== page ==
- for the standard measure of earthquake magnitudes. It is named for Charles Richter of the California Institute of Technology, who invented it in the 1930s. The scale increases at a rate that is exponential rather than linear, making each level of increment vastly greater than most people realize. According to Charles Officer and Jake Page in Tales of the Earth, a magnitude 8.3 earthquake is 50 times stronger than a magnitude 7.3 quake and 2,500 times stronger than a magnitude 6.3 quake. In practical terms, this means that Richter magnitudes are largely meaningless to most readers and comparisons involving two or more Richter measurements are totally meaningless. It is considerate to the reader to provide, wherever possible, some basis of comparison beyond the bare Richter numbers. It is also worth bearing in mind that the Richter scale measures only the magnitude of an earthquake at its point of origin and says little or nothing about the degree of devastation at ground level.
Dictionary of troublesome word. Bill Bryson. 2013.
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Richter scale — ☆ Richter scale [rik′tər ] n. [devised by C. Richter (1900 85), U.S. seismologist] a logarithmic scale for indicating the magnitude of earthquakes using data from a seismograph: each step represents a magnitude that is about 10 times greater than … English World dictionary
Richter scale — ► NOUN ▪ a logarithmic scale for expressing the magnitude of an earthquake on the basis of seismograph oscillations. ORIGIN named after the American geologist Charles F. Richter (1900 85) … English terms dictionary
Richter scale — 1938, devised by U.S. seismologist Charles Francis Richter (1900 1985) … Etymology dictionary
Richter scale — a scale, ranging from 1 to 10, for indicating the intensity of an earthquake. [1935 40; after Charles F. Richter (1900 85), U.S. seismologist] * * * Widely used measure of the magnitude of an earthquake, introduced in 1935 by U.S. seismologists… … Universalium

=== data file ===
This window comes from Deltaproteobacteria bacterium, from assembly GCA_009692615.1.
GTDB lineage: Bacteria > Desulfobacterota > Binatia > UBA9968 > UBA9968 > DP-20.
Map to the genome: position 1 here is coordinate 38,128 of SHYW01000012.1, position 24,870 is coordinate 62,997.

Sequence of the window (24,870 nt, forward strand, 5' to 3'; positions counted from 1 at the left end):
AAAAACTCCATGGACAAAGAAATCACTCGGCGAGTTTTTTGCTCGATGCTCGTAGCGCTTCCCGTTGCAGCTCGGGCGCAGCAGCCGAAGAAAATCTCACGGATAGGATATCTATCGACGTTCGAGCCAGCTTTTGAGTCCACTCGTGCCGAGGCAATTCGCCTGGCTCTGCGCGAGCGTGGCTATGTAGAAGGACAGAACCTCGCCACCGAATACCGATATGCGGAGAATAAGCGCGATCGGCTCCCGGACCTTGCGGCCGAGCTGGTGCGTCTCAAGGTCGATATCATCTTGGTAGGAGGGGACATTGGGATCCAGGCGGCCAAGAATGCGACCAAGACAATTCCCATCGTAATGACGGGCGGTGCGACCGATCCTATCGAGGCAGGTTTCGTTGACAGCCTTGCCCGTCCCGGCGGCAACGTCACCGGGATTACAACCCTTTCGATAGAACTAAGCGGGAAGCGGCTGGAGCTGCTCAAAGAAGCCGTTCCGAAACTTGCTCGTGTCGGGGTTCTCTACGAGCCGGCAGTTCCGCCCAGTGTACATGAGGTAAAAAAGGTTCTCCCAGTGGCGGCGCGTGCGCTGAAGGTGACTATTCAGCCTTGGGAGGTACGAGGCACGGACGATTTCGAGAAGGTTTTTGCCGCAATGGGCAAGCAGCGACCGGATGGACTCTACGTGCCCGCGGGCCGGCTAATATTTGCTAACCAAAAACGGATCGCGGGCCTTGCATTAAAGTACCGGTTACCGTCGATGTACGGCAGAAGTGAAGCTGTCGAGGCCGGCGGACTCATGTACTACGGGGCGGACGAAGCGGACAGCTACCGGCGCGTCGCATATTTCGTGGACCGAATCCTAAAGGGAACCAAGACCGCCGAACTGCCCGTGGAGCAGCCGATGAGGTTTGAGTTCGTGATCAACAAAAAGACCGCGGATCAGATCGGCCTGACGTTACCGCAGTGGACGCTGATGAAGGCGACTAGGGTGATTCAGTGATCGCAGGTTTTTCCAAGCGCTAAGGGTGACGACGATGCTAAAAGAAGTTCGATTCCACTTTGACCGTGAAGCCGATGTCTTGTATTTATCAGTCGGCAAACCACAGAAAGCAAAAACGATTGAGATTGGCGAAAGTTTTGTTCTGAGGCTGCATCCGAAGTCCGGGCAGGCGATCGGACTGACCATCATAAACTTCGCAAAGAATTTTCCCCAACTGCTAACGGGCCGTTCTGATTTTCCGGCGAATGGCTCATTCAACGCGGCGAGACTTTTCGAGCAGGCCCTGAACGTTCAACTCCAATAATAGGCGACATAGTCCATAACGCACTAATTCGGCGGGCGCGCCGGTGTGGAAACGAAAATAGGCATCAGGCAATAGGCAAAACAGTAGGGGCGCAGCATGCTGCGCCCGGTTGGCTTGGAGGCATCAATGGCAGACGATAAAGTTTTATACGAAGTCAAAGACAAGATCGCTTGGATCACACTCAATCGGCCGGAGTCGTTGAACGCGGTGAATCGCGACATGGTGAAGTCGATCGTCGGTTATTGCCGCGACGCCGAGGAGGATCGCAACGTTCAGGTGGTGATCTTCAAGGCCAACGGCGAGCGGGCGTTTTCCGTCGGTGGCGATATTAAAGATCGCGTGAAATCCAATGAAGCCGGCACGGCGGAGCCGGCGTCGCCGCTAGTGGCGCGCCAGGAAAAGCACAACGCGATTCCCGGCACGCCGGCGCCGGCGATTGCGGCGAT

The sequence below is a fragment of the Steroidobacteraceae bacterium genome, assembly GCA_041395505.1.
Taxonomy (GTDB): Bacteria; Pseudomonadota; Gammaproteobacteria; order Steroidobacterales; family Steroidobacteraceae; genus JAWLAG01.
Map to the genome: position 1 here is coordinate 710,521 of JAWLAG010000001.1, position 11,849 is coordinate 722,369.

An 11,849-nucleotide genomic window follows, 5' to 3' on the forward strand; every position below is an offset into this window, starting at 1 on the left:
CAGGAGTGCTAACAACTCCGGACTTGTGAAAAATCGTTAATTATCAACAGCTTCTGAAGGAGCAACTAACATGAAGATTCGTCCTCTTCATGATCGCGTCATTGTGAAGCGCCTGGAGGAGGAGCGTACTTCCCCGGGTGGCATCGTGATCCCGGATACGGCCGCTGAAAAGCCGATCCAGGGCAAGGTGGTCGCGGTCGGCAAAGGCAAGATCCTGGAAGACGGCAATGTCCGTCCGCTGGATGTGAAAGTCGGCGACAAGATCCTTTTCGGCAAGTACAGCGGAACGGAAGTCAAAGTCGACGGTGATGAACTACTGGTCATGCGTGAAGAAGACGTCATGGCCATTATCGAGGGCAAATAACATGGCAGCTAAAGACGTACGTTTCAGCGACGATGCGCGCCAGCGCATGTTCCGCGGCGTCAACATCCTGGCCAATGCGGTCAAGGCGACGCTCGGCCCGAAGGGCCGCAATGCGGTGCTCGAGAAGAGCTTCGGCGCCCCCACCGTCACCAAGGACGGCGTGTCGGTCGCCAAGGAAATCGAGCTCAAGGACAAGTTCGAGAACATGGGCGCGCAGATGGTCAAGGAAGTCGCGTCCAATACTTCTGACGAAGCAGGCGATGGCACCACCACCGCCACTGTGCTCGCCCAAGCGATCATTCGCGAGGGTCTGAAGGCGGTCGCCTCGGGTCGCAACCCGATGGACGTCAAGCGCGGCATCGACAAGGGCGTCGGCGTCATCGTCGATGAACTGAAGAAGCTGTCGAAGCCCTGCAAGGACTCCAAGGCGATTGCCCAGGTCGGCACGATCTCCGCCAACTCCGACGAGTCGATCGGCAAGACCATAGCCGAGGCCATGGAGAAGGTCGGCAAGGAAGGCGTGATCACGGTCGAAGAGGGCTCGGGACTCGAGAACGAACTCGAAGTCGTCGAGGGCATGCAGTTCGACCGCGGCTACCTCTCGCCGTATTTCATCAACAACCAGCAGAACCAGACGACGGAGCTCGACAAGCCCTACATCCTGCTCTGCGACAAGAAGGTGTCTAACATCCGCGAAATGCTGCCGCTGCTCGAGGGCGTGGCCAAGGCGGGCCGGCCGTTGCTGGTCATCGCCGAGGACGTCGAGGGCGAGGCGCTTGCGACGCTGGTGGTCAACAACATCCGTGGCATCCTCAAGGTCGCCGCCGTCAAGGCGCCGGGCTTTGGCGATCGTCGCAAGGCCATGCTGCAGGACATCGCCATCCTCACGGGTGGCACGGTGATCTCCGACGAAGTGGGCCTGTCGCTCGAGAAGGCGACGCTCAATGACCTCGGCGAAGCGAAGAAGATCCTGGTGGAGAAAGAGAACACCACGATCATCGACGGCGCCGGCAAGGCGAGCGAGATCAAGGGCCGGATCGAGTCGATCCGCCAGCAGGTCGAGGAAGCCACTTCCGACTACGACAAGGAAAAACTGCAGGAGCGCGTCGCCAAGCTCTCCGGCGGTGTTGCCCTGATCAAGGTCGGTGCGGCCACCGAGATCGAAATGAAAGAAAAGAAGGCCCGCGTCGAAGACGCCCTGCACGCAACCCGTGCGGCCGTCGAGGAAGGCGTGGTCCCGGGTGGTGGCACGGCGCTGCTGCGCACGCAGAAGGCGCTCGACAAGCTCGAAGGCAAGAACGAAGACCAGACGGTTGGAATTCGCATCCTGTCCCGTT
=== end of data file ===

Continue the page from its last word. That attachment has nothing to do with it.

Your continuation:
Richter scale — for the standard measure of earthquake magnitudes. It is named for Charles Richter (1900–1985) of the California Institute of Technology, who invented it in the 1930s. The scale increases at a rate that is exponential rather than linear, making… … Bryson’s dictionary for writers and editors
Richter scale — Rich|ter scale [ˈrıktə ˌskeıl, ˈrıx US tər ] n the Richter scale a system of numbers used for measuring how powerful an ↑earthquake is ▪ a severe earthquake measuring 7.2 on the Richter scale … Dictionary of contemporary English
Richter scale — [[t]rɪ̱ktə(r) skeɪl[/t]] N SING: the N The Richter scale is a scale which is used for measuring how severe an earthquake is. An earthquake measuring 6.1 on the Richter Scale struck California yesterday … English dictionary
Richter scale — noun a) A logarithmic scale used to express the energy released by an earthquake, each increase of 1 representing a 32 fold increase in energy. The students also faced and experienced earthquakes at various Richter scales. b) … Wiktionary
Richter scale — /ˈrɪktə skeɪl / (say riktuh skayl) noun an open ended logarithmic scale used to express the magnitude or total energy of a seismic disturbance (as an earthquake). In this scale an increase of 1 indicates a tenfold increase in energy. Recorded… … Australian English dictionary
Richter scale — Rich′ter scale n. gel a logarithmic scale for expressing the magnitude of an earthquake, a measurement under 5 considered minor and over 7 indicating major destruction • Etymology: 1935–40; after Charles F. Richter (1900–85), U.S. seismologist … From formal English to slang